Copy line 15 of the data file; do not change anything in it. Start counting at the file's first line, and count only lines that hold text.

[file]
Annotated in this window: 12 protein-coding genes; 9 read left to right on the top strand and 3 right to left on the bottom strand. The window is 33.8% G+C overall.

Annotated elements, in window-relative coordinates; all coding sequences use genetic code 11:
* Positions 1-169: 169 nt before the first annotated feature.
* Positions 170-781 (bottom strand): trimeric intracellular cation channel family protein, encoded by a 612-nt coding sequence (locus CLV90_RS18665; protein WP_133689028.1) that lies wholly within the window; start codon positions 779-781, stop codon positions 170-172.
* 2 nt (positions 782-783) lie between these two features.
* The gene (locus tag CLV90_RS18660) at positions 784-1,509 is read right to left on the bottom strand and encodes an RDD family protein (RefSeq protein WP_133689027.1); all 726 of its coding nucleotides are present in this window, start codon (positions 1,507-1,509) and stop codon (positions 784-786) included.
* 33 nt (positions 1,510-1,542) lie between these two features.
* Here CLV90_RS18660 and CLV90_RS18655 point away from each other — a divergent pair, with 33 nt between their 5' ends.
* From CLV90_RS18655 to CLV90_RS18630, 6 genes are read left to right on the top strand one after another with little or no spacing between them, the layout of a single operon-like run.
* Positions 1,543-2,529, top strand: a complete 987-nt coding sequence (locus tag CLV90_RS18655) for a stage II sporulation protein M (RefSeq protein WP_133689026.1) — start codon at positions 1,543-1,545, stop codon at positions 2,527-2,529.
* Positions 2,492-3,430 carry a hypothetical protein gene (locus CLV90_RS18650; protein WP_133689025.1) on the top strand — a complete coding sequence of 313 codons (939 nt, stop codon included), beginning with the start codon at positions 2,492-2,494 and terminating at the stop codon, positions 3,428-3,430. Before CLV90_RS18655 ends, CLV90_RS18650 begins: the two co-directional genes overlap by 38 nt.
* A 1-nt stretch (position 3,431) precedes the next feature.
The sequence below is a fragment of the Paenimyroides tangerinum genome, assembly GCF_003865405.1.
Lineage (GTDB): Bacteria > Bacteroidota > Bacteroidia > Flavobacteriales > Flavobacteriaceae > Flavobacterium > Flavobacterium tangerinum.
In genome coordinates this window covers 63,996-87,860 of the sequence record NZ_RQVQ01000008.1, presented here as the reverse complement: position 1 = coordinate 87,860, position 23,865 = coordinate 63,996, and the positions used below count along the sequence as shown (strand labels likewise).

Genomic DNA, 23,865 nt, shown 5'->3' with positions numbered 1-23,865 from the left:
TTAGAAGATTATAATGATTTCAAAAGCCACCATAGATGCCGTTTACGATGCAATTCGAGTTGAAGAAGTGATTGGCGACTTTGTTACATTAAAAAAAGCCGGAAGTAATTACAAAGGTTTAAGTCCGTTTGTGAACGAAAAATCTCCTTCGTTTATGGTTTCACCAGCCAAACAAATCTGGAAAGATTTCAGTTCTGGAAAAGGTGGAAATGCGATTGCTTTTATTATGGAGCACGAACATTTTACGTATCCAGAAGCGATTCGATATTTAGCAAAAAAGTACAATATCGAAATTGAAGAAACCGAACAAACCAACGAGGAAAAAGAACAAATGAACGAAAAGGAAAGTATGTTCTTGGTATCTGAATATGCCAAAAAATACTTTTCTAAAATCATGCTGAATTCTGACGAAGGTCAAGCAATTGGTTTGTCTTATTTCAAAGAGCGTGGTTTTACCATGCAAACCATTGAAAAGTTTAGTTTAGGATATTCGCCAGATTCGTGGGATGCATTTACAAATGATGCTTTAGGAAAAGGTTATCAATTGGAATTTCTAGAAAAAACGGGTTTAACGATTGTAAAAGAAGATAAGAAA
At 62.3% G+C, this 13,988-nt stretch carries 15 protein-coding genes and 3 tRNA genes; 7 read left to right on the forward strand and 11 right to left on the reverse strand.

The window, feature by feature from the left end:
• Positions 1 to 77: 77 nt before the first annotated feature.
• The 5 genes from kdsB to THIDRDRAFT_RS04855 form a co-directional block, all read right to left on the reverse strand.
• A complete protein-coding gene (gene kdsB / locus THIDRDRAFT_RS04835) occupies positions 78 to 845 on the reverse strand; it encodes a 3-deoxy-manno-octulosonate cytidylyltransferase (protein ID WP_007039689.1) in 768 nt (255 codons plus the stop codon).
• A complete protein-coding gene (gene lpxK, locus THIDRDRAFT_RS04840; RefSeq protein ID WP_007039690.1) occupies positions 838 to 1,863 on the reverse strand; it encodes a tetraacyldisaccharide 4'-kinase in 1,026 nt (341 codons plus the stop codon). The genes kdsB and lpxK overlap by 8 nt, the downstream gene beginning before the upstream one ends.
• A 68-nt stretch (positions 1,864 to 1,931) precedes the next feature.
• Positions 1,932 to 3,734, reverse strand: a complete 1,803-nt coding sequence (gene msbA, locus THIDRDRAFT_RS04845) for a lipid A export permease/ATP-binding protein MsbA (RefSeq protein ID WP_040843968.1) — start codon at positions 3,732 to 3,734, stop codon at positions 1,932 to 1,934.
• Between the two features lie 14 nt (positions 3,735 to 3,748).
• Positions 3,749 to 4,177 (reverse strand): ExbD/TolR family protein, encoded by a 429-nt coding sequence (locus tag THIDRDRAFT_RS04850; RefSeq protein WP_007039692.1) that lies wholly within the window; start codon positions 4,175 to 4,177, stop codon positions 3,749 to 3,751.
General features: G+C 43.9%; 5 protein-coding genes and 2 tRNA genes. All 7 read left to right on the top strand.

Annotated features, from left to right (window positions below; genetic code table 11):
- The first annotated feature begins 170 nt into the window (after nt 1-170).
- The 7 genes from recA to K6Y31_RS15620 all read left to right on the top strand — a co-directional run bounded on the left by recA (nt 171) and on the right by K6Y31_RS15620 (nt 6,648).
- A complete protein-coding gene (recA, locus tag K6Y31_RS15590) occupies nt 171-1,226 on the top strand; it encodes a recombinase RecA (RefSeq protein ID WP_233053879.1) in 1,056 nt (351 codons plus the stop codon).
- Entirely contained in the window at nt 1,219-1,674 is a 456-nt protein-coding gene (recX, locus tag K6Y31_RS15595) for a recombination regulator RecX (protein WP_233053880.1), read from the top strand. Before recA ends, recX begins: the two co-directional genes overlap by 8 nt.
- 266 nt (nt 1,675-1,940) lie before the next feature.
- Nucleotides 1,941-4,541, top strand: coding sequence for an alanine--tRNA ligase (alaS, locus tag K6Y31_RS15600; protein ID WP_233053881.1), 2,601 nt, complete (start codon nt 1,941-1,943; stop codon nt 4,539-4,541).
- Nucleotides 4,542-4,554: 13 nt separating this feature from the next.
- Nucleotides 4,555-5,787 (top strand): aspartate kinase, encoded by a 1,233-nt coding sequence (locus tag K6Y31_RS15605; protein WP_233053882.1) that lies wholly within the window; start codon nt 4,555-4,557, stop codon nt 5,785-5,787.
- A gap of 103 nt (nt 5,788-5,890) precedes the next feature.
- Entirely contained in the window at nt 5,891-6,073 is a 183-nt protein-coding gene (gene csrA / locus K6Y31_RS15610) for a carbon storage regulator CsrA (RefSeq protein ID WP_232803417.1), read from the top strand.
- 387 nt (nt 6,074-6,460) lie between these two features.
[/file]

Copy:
In genome coordinates this window covers 63,996-87,860 of the sequence record NZ_RQVQ01000008.1, presented here as the reverse complement: position 1 = coordinate 87,860, position 23,865 = coordinate 63,996, and the positions used below count along the sequence as shown (strand labels likewise).